Chris hoping for help to sail away with gold again
Chris Albert, 53, has used the onset of blindness caused by diabetes as his inspiration to gain the skills to represent Great Britain and become a world-beater.
In 2017, the South Tyneside Council employee was part of a four-strong team that came first in the Blind Fleet Racing World Championships.
It surpassed their efforts of two years earlier, when they secured a second place silver medal in the gruelling week-long 17 race competition.
He is now gearing up tocompete for Great Britain in the biennial tournament, which takes place in Canada in September.
However, he is seeking financial support to raise the £6,000 he needs each year to train.
Chris, a divorced dad-of-one, who works as a Technical Support Officer in the council's Hearing and Visually Impaired Service, said: “I’m confident of getting gold again.
“I really have to believe that or there would be no point taking part in this competition.
“In the two previous times I have represented Great Britain in this competition, I have been with the same three sailors, one of whom is also visually impaired.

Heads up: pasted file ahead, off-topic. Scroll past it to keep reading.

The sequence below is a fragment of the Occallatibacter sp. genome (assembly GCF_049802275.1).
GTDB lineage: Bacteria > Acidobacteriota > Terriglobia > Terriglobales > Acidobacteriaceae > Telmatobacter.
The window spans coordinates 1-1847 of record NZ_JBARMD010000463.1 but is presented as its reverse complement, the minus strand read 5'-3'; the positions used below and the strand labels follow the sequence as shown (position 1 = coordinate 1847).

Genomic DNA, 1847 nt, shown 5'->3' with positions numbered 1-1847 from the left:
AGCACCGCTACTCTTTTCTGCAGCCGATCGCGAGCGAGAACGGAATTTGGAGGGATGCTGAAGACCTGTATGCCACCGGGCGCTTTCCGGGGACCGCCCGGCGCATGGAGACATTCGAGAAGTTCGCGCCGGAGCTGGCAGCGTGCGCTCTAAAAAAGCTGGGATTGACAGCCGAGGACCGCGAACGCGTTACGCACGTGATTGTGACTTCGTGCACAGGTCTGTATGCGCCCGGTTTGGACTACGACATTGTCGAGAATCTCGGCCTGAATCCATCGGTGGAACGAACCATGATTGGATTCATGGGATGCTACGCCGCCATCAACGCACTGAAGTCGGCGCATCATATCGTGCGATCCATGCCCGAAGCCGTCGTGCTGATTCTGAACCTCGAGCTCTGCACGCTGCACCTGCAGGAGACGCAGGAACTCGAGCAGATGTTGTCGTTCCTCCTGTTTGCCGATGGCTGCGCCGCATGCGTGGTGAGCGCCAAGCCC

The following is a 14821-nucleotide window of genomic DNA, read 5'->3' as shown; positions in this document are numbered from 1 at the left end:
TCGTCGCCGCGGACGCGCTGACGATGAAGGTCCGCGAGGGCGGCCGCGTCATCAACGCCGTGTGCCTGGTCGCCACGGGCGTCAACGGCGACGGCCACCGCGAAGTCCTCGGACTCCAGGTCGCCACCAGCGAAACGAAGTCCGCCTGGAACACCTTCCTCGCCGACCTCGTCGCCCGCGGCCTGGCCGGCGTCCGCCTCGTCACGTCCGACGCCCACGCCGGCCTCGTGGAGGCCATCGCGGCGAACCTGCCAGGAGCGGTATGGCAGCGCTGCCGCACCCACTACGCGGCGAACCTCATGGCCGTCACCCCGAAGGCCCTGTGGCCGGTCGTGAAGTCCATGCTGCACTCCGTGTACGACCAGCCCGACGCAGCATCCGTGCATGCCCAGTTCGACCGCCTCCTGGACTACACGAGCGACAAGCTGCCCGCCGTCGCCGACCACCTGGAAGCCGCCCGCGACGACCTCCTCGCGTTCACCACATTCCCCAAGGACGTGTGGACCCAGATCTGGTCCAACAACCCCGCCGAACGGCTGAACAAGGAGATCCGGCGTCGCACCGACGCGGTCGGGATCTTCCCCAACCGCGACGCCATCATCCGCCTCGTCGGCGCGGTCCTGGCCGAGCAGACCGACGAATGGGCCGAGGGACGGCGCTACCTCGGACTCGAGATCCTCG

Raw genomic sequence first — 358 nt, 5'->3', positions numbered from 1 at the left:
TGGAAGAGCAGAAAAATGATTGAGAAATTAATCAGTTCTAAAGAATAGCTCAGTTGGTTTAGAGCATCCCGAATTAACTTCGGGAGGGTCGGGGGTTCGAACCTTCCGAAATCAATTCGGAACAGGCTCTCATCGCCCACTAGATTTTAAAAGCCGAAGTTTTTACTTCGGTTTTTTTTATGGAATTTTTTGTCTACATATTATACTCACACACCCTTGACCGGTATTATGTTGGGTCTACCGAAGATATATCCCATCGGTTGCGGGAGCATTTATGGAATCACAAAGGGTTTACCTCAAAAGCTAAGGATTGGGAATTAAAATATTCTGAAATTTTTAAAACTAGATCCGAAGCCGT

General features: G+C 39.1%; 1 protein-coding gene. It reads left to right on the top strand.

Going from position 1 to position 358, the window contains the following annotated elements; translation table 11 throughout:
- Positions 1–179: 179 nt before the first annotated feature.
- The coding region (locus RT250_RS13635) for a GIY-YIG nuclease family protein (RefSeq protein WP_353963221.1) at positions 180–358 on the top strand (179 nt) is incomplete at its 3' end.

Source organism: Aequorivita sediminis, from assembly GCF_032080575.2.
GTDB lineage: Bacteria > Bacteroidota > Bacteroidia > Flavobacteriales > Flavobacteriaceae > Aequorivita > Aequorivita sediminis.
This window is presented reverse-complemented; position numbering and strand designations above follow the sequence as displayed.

“But since the start of the year, I have been with an entirely different crew.
“We have been training together very well.
“My sailing is self-funded and costs around £6,000 each year. I will soon have a JustGiving page up and running.”
He added: “For me, sailing has replaced driving a car – I feel the adrenalin, and it puts me in control.
Chris, from Washington, took up sailing in 2013 and practices twice-a-week at South Shields Sailing Club and monthly with the national team - lost his sight in 2008 and now has only limited vision.
Teams from the US, Canada, New Zealand and Australia, as well as a second GB crew, are expected to compete in the championships, being held from September 2 to September 8.